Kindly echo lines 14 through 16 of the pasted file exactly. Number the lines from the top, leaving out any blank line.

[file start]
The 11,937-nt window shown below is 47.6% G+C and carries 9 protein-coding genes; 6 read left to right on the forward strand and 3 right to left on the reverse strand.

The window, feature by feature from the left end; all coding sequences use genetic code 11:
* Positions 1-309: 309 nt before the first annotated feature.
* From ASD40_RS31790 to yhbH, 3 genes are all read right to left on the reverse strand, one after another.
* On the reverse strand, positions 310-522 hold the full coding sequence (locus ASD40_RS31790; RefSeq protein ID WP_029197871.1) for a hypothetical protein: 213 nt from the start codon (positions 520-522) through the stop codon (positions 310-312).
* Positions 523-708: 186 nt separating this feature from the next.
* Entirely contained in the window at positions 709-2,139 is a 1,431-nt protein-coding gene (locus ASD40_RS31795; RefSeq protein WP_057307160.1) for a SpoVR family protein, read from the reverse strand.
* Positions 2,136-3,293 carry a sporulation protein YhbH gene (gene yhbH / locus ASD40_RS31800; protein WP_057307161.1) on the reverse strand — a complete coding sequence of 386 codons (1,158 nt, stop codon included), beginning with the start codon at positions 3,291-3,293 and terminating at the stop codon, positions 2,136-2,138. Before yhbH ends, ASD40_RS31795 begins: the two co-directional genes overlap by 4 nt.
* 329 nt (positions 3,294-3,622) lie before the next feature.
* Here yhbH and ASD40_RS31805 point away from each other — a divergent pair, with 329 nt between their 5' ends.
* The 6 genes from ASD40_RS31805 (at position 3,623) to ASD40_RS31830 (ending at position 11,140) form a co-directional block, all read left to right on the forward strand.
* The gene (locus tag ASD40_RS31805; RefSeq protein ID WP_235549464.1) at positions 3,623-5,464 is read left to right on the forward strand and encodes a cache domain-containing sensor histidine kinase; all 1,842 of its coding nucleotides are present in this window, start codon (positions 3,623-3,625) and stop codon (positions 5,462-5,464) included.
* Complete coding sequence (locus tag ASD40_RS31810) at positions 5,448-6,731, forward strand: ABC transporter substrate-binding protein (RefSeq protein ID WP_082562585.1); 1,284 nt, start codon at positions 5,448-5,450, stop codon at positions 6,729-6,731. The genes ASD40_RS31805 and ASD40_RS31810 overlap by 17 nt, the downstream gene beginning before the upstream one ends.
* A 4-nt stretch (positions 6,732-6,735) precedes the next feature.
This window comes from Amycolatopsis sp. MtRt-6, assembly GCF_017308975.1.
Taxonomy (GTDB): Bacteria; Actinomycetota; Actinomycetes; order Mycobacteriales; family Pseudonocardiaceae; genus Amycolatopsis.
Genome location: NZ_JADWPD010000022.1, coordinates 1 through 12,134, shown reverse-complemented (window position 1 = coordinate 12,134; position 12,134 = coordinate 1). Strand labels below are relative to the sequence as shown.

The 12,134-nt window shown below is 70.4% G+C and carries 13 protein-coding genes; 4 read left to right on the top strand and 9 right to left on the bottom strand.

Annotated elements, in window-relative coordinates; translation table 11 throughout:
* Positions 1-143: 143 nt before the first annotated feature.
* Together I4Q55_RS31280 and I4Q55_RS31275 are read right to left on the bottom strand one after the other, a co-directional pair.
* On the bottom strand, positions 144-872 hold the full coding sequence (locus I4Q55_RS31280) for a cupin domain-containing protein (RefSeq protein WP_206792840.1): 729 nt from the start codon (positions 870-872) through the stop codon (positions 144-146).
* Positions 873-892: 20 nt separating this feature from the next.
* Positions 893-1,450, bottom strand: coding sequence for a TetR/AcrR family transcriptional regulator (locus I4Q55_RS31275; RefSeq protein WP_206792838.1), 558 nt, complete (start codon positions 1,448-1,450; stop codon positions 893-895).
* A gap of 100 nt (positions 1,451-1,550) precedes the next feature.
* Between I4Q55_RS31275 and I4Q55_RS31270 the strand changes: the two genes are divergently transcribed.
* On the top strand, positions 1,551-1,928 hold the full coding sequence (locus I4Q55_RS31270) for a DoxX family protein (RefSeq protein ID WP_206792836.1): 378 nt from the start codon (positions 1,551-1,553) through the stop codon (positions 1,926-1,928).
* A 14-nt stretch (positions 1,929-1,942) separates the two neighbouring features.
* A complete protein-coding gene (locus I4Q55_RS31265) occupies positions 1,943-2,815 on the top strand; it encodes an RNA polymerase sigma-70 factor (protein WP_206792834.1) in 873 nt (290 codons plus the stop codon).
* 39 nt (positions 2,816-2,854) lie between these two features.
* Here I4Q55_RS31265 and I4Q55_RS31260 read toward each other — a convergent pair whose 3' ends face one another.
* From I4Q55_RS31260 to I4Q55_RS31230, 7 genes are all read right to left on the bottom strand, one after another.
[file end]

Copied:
* A 4-nt stretch (positions 6,732-6,735) precedes the next feature.
This window comes from Amycolatopsis sp. MtRt-6, assembly GCF_017308975.1.
Taxonomy (GTDB): Bacteria; Actinomycetota; Actinomycetes; order Mycobacteriales; family Pseudonocardiaceae; genus Amycolatopsis.